The U.S. dollar won a reprieve from risk aversion after North Korean Kim Jong Un held a party over the weekend rather than launch another missile, tempering safe havens such as the yen and Treasuries.
In commodity markets, gold softened 0.7 per cent to 1,337.81 dollars an ounce and away from a one-year peak of 1,357.54 dollars.
Oil prices regained ground after the Saudi oil minister discussed the possible extension of a pact to cut global oil supplies beyond March 2018 with his Venezuelan and Kazakh counterparts.
U.S. crude was trading 36 cents firmer at 47.84 dollars a barrel, while Brent rose 22 cents to 56.00 dollars.
The news of the talks helped offset the downward pressure on oil prices amid worries that energy demand would be hit hard by Hurricane Irma.
Investors remained cautious over the possible economic impact of Hurricane Irma as it chewed its way up the Florida coast, knocking out electricity to three million homes and businesses statewide.
Japan’s Nikkei rose 1.4 per cent after Pyongyang held a massive celebration to congratulate the nuclear scientists and technicians who steered the country’s sixth and largest nuclear test a week earlier.
The U.S. and its allies had been bracing for another long-range missile launch to mark for the 69th anniversary of North Korea’s founding.
The sense of relief from North Korea was enough to lift E-Mini futures for the S&P 500 by 0.5 per cent, while yields on 10-year treasury notes rose three basis points to 2.09 per cent.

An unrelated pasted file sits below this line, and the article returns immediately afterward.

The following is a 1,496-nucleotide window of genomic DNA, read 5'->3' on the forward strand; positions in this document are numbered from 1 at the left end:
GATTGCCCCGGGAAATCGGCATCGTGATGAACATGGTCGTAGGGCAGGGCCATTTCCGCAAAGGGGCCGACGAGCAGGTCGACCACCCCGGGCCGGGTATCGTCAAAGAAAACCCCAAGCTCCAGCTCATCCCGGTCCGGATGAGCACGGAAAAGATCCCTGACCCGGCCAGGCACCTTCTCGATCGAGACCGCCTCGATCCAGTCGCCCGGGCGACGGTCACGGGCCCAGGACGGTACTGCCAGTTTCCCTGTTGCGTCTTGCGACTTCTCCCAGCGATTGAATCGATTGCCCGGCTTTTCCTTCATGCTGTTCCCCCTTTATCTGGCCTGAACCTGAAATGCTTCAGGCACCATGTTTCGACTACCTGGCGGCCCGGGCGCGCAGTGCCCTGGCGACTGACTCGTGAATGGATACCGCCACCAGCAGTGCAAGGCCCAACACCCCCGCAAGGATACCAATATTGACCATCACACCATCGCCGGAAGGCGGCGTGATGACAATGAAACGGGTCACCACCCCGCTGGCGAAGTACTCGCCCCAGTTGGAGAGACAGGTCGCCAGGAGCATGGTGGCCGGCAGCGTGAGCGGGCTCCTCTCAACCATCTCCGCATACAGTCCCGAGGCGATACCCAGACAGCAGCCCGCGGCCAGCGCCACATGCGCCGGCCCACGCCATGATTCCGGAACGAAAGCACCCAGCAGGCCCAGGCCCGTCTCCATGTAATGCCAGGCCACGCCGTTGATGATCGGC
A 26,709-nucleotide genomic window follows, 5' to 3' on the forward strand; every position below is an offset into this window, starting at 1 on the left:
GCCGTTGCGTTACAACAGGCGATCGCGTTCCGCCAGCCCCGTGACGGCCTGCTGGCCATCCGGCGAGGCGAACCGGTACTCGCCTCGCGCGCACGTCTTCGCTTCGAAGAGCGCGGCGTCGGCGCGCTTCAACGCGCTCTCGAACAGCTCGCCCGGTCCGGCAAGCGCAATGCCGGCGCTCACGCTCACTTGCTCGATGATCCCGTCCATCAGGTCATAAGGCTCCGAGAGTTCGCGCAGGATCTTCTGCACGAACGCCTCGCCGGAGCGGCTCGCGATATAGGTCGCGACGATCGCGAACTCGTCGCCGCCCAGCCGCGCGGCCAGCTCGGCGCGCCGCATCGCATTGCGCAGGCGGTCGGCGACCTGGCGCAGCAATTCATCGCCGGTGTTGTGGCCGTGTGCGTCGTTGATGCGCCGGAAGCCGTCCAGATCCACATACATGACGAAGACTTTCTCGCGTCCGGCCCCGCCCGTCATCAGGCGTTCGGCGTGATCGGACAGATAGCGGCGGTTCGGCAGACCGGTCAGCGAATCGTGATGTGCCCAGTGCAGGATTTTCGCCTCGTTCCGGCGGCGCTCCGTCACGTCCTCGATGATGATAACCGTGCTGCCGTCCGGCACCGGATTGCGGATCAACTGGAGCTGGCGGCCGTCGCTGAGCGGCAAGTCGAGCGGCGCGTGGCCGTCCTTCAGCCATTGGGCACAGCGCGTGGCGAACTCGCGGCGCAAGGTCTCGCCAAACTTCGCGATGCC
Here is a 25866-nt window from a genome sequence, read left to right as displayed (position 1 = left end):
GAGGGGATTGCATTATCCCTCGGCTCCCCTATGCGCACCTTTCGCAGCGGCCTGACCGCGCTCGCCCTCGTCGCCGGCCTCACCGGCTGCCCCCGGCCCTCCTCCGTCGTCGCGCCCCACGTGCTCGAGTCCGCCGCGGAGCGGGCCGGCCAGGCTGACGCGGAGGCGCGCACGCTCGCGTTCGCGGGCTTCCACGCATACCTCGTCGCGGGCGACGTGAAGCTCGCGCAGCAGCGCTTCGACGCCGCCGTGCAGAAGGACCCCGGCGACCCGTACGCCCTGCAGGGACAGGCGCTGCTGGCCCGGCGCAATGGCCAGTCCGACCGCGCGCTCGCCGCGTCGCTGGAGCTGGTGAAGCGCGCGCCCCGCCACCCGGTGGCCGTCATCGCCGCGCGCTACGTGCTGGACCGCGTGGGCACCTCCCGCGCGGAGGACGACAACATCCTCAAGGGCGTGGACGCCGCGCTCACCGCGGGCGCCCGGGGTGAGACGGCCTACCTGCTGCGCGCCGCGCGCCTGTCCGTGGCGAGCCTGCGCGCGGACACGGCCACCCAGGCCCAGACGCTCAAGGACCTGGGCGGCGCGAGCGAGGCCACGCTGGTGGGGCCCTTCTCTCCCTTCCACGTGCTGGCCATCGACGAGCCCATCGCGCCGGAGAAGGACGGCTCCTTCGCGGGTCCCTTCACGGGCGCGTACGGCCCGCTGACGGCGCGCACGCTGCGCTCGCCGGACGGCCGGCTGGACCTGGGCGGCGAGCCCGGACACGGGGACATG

South Korea’s main index added 0.8 per cent, while MSCI’s broadest index of Asia-Pacific shares outside Japan gained 0.4 per cent.
The U.S. dollar hovered at 108.42 yen, up from Friday’s 10-month trough of 107.32.
Against a basket of currencies, the dollar added 0.15 per cent to 91.490, but that was still uncomfortably close to last week’s 2-1/2 year low of 91.011.
The euro eased to 1.2017 dollars, having hit a top of 1.2092 dollars on Friday amid speculation the European Central Bank was closer to starting a wind-back of its stimulus programme.
ECB officials last week generally agreed their next move would be to cut their bond purchases and discussed a range of options, Media reported.
China’s central bank was also a focus in Asia after sources said it plans to scrap reserve requirements for financial institutions settling foreign exchange forward yuan positions with effect from Monday.
“The removal potentially makes it easier for traders to purchase the USD, easing the pressure for yuan appreciation,” said analysts at ANZ in a note.